Abstract AIMS: The renal arterial resistance index (RRI) is a measure of renal blood flow obtained by Doppler ultrasonography, which has been demonstrated to reflect both vascular and parenchymal renal abnormalities. The aim of the study was to evaluate clinical correlates and the prognostic relevance of RRI in a group of patients affected by chronic heart failure (CHF). METHODS AND RESULTS: We enrolled 250 CHF outpatients in a stable clinical condition and receiving conventional therapy. Peak systolic velocity and end-diastolic velocity of a segmental renal artery were obtained by pulsed Doppler flow. Then the RRI was calculated. Standard renal function assessment was obtained by the measurement of creatinine serum levels and the estimation of the glomerular filtration rate (GFR). During follow-up (21.4 ± 11.3 months), 41 patients experienced heart failure progression (hospitalization and/or heart transplantation and/or death due to worsening heart failure). Considered as a continuous variable, RRI was associated with events at univariate [hazard ratio (HR) 1.14; 95% confidence interval (CI) 1.09-1.19; P < 0.001] as well as at multivariate Cox regression analysis (HR 1.08; 95% CI 1.02-1.13; P = 0.004) after correction for independent predictors of the reference model. When the RRI was added to the reference model including GFR, a significant improvement of reclassification according to both category-free net reclassification improvement (NRI, 47%; 95% CI 13-80%; P = 0.006) and integrated discrimination improvement (IDI, 0.034; 95% CI 0.006-0.061; P = 0.016) was observed. CONCLUSIONS: Quantification of arterial renal perfusion provides a new parameter that independently predicts CHF patient outcome, thus strengthening its possible role in current clinical practice in order to better characterize renal function and stratify patients' prognosis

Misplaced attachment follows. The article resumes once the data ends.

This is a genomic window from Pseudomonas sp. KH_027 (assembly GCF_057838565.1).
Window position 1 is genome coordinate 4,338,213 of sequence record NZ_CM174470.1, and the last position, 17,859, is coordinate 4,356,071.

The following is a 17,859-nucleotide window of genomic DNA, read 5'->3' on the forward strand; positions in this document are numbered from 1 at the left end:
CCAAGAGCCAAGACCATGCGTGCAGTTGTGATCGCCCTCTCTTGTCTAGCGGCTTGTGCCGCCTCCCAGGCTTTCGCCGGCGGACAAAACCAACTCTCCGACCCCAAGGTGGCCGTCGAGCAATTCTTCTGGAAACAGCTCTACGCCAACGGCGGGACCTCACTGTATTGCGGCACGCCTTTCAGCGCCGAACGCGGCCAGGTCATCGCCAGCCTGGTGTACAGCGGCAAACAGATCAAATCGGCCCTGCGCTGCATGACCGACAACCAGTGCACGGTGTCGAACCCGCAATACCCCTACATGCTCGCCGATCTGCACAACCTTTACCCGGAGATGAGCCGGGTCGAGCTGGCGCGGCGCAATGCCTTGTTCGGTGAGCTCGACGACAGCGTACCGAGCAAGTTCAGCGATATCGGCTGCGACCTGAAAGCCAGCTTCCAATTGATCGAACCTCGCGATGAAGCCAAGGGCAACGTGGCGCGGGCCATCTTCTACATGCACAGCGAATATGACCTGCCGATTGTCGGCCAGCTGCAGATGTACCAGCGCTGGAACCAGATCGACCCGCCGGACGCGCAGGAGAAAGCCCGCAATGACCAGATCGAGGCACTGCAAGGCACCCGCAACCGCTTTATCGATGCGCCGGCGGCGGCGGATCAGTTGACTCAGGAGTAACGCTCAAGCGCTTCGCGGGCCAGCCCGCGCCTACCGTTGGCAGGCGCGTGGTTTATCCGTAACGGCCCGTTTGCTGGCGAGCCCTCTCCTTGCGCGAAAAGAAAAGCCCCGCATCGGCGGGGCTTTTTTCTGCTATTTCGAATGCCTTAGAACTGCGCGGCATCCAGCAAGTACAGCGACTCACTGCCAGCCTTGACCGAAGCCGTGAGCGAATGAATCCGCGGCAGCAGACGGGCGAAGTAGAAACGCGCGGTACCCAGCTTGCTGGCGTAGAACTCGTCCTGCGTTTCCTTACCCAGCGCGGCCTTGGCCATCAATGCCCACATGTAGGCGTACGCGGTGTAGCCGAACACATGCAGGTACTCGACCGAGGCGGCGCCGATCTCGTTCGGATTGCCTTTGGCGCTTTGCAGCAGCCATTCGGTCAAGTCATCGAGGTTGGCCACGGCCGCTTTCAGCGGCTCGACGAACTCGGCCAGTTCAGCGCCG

The renal arterial resistance index: a marker of renal function with an independent and incremental role in predicting heart failure progression

CICCONE, Marco Matteo;GESUALDO, Loreto;FAVALE, Stefano
2013

Abstract

Abstract AIMS: The renal arterial resistance index (RRI) is a measure of renal blood flow obtained by Doppler ultrasonography, which has been demonstrated to reflect both vascular and parenchymal renal abnormalities. The aim of the study was to evaluate clinical correlates and the prognostic relevance of RRI in a group of patients affected by chronic heart failure (CHF). METHODS AND RESULTS: We enrolled 250 CHF outpatients in a stable clinical condition and receiving conventional therapy. Peak systolic velocity and end-diastolic velocity of a segmental renal artery were obtained by pulsed Doppler flow. Then the RRI was calculated. Standard renal function assessment was obtained by the measurement of creatinine serum levels and the estimation of the glomerular filtration rate (GFR). During follow-up (21.4 ± 11.3 months), 41 patients experienced heart failure progression (hospitalization and/or heart transplantation and/or death due to worsening heart failure). Considered as a continuous variable, RRI was associated with events at univariate [hazard ratio (HR) 1.14; 95% confidence interval (CI) 1.09-1.19; P < 0.001] as well as at multivariate Cox regression analysis (HR 1.08; 95% CI 1.02-1.13; P = 0.004) after correction for independent predictors of the reference model. When the RRI was added to the reference model including GFR, a significant improvement of reclassification according to both category-free net reclassification improvement (NRI, 47%; 95% CI 13-80%; P = 0.006) and integrated discrimination improvement (IDI, 0.034; 95% CI 0.006-0.061; P = 0.016) was observed. CONCLUSIONS: Quantification of arterial renal perfusion provides a new parameter that independently predicts CHF patient outcome, thus strengthening its possible role in current clinical practice in order to better characterize renal function and stratify patients' prognosis
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Utilizza questo identificativo per citare o creare un link a questo documento: http://hdl.handle.net/11586/35974
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